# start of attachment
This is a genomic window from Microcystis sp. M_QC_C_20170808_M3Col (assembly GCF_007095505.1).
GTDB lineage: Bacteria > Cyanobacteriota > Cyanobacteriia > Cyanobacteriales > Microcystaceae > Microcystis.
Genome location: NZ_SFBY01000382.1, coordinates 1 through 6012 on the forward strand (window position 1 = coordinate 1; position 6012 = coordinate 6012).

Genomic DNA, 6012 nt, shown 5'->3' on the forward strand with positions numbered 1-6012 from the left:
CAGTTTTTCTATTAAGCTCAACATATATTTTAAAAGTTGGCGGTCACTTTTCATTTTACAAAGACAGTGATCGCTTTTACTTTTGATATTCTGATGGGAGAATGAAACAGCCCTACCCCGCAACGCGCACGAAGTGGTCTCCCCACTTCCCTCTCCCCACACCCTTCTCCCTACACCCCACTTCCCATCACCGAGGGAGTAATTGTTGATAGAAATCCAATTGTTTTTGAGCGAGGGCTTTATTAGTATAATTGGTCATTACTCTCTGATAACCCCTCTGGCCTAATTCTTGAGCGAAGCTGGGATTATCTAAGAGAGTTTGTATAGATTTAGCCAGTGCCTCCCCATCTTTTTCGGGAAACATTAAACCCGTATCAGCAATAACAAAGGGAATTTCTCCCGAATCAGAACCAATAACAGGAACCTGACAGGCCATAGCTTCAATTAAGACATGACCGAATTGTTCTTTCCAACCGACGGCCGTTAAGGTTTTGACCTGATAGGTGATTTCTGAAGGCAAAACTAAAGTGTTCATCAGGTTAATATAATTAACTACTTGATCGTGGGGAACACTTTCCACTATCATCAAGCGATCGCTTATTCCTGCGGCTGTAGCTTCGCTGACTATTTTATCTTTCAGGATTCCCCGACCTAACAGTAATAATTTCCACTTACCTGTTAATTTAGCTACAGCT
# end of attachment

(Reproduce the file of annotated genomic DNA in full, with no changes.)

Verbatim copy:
This is a genomic window from Microcystis sp. M_QC_C_20170808_M3Col (assembly GCF_007095505.1).
GTDB lineage: Bacteria > Cyanobacteriota > Cyanobacteriia > Cyanobacteriales > Microcystaceae > Microcystis.
Genome location: NZ_SFBY01000382.1, coordinates 1 through 6012 on the forward strand (window position 1 = coordinate 1; position 6012 = coordinate 6012).

Genomic DNA, 6012 nt, shown 5'->3' on the forward strand with positions numbered 1-6012 from the left:
CAGTTTTTCTATTAAGCTCAACATATATTTTAAAAGTTGGCGGTCACTTTTCATTTTACAAAGACAGTGATCGCTTTTACTTTTGATATTCTGATGGGAGAATGAAACAGCCCTACCCCGCAACGCGCACGAAGTGGTCTCCCCACTTCCCTCTCCCCACACCCTTCTCCCTACACCCCACTTCCCATCACCGAGGGAGTAATTGTTGATAGAAATCCAATTGTTTTTGAGCGAGGGCTTTATTAGTATAATTGGTCATTACTCTCTGATAACCCCTCTGGCCTAATTCTTGAGCGAAGCTGGGATTATCTAAGAGAGTTTGTATAGATTTAGCCAGTGCCTCCCCATCTTTTTCGGGAAACATTAAACCCGTATCAGCAATAACAAAGGGAATTTCTCCCGAATCAGAACCAATAACAGGAACCTGACAGGCCATAGCTTCAATTAAGACATGACCGAATTGTTCTTTCCAACCGACGGCCGTTAAGGTTTTGACCTGATAGGTGATTTCTGAAGGCAAAACTAAAGTGTTCATCAGGTTAATATAATTAACTACTTGATCGTGGGGAACACTTTCCACTATCATCAAGCGATCGCTTATTCCTGCGGCTGTAGCTTCGCTGACTATTTTATCTTTCAGGATTCCCCGACCTAACAGTAATAATTTCCACTTACCTGTTAATTTAGCTACAGCT